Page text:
Tag Archive for 'behavior'

Talking about Behavior

If you haven’t done so already, take a little time to consume some of Jim Johnston’s blog. Although it’s related to his 2013 book by the same name, the blog provides bites that casual readers will find nourishing.

Pop and violence?

Regardless of whether you call it soda, pop, or a soft drink, do you think it might cause violent behavior? In “Does Soda Cause Violence? Teens who drink soda may be more likely to get into fights and act violently,” Emily Sohn of Discovery News goes pretty far along the path to answering in the affirmative.

Teenagers who drink lots of soft drinks get into more fights and carry more weapons than their peers who drink less, found a new study.

And while the study couldn’t determine whether soft drinks actually cause violence, the findings add to a growing — yet still controversial — body of research on the effects of nutrition on behavior.
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GBG in HS

When repeatedly confronted with evidence about their effectiveness, some who drag their feet about using behaviorally based methods might reluctantly concede that such procdures would be effective in certain circumstances. For example, someone might agree that there is an abundance of evidence that the Good Behavior Game can be used effectively and even concede that employing it with young children has long-term benefits, as evidenced by the strong reviews of an intervention that includes the GBG by the Top Tier Evidence folks. “But,” one might imagine them saying, “That technique would never work with older students. It’s just too childish. Adolescents would see right through it. They’d just laugh at you.”

Baloney!
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Precision Teaching conference pending

The 2010 International Precision Teaching Conference will be held in Seattle (WA, US) 4-6 November 2010. Sponsored by the Standard Celeration Society, a group that promotes the use of systematic data collection procedures and objective analysis of instructional practices, the conference promises to have lots of reports that will appeal to readers of Behavior Mod. There will be special rates for students, excellent presentations, lots of chances for interaction with knowledgable folks. Check it out!

Where: Holiday Inn, 211 Dexter Ave. North, Seattle, WA 98109—Hotel Front Desk: 1-206-728-8123 | Hotel Fax: 1-206-728-2779 (Group Reservation Code: Morningside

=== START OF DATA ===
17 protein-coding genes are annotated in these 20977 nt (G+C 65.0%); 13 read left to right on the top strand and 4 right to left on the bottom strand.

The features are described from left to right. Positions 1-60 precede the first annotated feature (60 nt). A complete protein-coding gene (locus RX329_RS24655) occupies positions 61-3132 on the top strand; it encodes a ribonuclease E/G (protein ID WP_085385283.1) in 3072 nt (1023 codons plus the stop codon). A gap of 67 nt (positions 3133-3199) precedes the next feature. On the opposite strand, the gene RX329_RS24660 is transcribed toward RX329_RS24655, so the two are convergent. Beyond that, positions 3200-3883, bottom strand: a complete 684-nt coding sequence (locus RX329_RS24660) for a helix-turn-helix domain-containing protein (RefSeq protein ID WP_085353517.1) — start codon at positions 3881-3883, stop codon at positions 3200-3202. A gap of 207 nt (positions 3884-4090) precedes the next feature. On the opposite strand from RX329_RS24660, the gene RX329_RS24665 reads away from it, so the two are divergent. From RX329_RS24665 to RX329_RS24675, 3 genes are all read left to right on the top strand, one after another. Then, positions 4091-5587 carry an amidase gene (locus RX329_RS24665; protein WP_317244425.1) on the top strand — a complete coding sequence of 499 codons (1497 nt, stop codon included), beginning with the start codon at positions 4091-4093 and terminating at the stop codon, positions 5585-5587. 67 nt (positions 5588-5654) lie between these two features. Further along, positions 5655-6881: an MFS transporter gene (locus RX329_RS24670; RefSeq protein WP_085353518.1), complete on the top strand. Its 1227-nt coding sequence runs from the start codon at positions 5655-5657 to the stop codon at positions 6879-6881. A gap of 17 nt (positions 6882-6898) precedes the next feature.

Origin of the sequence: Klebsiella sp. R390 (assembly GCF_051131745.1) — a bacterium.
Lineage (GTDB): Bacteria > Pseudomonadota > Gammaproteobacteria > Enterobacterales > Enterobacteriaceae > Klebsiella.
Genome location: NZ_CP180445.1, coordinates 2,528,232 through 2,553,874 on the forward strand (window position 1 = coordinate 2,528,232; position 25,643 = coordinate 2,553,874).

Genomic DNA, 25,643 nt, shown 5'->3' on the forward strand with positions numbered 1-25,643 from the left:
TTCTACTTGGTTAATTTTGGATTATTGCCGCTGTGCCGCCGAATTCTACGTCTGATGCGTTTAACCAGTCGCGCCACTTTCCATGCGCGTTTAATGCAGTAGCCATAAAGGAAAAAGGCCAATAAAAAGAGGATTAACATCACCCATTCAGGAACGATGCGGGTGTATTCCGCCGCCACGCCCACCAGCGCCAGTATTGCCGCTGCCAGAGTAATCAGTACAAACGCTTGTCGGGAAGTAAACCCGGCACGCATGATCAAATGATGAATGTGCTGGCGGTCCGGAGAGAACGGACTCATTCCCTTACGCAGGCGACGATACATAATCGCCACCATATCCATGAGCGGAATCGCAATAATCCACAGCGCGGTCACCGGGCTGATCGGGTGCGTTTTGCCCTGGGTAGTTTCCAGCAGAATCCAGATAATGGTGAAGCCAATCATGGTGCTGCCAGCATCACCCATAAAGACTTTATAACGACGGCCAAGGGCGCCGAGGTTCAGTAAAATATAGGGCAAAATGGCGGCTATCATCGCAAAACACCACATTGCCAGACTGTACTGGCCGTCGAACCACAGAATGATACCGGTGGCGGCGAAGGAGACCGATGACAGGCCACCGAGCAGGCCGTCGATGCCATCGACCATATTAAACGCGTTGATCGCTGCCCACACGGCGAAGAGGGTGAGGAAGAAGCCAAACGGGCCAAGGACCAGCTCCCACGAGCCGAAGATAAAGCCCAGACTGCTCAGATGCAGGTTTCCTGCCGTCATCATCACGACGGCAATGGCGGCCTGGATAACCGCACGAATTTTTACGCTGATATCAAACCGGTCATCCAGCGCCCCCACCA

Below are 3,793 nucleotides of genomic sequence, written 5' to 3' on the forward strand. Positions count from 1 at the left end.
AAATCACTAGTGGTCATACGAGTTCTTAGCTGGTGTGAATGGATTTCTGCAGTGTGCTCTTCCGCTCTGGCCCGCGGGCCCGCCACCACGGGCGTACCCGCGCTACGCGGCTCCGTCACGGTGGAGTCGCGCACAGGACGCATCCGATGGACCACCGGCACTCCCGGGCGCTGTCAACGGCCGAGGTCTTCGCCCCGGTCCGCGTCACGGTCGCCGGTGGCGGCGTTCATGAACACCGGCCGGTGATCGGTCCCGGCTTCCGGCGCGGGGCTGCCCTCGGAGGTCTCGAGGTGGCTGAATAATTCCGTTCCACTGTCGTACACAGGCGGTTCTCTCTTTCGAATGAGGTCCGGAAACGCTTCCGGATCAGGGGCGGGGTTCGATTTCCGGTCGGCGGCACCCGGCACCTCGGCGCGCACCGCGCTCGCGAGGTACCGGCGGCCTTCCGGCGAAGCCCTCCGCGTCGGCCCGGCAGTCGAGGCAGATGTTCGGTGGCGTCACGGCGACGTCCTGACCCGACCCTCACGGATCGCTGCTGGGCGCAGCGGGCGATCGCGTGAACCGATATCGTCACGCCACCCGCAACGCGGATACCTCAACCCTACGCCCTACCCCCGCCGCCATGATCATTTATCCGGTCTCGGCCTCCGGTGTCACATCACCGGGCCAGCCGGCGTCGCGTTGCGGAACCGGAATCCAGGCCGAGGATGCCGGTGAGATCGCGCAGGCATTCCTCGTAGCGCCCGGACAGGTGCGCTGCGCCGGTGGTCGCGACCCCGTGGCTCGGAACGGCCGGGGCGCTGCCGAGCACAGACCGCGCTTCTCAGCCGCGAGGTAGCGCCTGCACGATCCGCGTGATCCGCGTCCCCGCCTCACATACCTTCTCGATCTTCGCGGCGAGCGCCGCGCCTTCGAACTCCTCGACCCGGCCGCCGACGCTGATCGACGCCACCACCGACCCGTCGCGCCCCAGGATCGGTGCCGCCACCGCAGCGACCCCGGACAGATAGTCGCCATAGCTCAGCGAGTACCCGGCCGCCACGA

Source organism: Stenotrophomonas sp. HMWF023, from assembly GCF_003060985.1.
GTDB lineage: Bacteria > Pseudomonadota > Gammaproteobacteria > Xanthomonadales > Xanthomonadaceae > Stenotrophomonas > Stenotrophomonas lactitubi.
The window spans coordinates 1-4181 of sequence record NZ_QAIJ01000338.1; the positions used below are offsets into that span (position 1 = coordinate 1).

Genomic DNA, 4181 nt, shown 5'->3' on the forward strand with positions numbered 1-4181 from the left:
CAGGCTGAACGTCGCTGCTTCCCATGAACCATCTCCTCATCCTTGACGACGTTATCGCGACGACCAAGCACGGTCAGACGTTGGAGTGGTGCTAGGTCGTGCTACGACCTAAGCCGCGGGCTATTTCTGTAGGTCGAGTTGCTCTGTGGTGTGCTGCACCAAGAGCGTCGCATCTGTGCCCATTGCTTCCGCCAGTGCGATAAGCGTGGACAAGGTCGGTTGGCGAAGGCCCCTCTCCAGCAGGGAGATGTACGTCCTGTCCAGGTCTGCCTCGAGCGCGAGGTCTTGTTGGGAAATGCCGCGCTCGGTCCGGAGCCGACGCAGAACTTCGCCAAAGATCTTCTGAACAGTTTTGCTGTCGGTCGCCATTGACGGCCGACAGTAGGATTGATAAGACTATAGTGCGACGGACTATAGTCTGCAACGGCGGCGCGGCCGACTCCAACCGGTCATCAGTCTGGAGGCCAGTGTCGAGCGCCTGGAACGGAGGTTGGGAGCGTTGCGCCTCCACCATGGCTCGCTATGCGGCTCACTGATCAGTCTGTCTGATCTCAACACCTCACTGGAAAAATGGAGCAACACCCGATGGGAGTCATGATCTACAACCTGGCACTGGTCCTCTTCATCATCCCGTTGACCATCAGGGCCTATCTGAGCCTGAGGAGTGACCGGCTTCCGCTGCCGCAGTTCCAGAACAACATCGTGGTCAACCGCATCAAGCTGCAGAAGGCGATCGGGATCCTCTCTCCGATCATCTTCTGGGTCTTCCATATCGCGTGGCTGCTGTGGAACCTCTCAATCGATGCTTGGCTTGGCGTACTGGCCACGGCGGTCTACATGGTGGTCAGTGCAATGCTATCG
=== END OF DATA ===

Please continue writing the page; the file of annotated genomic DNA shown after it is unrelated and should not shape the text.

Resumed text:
When: 4-6 November 2010
Registration: See the Celeration.org page pointing to the Paypal form for the registration link!

Fryer’s incentives study

Under the title “Should Kids Be Bribed to Do Well in School?” Amanda Ripley of Time Magazine reported about the outcomes of the large-scale study led by Roland Fryer Jr. that tested whether incentive systems affected students’ achievement. Professor Fryer, who collaborated with many others on this ambitious project (> 270 schools), found that rewards for outcomes (e.g., grades and test scores) were less effective than rewards for what he calls “educational production functions” (activities, such as reading and participating, that led to better learning).

Here is how Ms. Ripley characterizes the outcomes:
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Deterring bullying

Over on Slate, Alan Kazdin and Carlo Rotella tell parents what it takes to deter bullying. Under the headline “Bullies: They can be stopped, but it takes a village,” Professors Kazdin and Rotella explain what not to do and what works. They draw on real research about the issue, not just people’s reports and impressions.

Let’s say you find out that your child is being bullied by a schoolmate. Naturally, you want to do something right now to make it stop. Depending on your temperament and experience, one or more of four widely attempted common-sense solutions will occur to you: telling your child to stand up to the bully, telling your child to try to ignore and avoid the bully, taking matters into your own hands by calling the bully’s parents or confronting the bully yourself, or asking your child’s teacher to put a stop to it.

These responses share three features:

1) They all express genuine caring, concern, and good intentions.

2) You will feel better for taking action.

3) They are likely to be ineffective.

So what should a parent do? Well, my recommendation is easy: Read the article for guidance.

And, teachers, you should read this article, too. Then consult the resources listed here:




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